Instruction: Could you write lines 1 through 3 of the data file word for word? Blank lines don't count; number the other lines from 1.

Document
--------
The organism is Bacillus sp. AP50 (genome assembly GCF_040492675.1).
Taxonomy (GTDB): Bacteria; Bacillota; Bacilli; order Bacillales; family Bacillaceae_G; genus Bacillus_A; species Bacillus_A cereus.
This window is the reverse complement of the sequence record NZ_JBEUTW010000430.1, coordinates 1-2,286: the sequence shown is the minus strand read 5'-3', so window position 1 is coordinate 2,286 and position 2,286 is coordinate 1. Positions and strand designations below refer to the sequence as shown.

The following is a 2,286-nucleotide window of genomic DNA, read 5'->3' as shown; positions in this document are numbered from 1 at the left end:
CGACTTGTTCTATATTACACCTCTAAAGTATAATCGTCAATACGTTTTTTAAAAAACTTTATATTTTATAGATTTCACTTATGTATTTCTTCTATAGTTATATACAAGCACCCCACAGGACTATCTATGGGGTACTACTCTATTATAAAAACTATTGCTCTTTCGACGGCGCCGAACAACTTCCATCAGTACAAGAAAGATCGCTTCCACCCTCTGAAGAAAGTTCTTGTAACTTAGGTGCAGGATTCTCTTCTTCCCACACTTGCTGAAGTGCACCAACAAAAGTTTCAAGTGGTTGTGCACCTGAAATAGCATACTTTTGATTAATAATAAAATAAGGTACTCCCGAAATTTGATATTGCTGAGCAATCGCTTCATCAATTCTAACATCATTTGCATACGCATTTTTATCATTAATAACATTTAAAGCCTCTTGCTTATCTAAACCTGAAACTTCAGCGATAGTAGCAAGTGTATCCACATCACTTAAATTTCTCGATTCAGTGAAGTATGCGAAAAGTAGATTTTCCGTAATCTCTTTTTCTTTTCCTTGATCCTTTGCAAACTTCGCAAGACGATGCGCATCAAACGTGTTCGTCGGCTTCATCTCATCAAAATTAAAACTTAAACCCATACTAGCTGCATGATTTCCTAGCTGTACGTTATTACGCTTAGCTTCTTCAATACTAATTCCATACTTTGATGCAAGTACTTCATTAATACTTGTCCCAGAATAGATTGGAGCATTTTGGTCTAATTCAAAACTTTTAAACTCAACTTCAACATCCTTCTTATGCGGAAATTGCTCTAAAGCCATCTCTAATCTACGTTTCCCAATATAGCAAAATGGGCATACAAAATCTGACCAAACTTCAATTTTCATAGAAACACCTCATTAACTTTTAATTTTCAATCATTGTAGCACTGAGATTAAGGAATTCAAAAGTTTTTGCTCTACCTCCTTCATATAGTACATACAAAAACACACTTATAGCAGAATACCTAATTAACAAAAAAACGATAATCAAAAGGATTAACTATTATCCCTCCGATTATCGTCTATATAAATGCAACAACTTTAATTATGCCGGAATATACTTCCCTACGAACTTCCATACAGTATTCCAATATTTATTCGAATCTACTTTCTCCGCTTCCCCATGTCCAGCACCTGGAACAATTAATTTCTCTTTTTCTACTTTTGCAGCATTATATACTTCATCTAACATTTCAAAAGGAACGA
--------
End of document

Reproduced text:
The organism is Bacillus sp. AP50 (genome assembly GCF_040492675.1).
Taxonomy (GTDB): Bacteria; Bacillota; Bacilli; order Bacillales; family Bacillaceae_G; genus Bacillus_A; species Bacillus_A cereus.
This window is the reverse complement of the sequence record NZ_JBEUTW010000430.1, coordinates 1-2,286: the sequence shown is the minus strand read 5'-3', so window position 1 is coordinate 2,286 and position 2,286 is coordinate 1. Positions and strand designations below refer to the sequence as shown.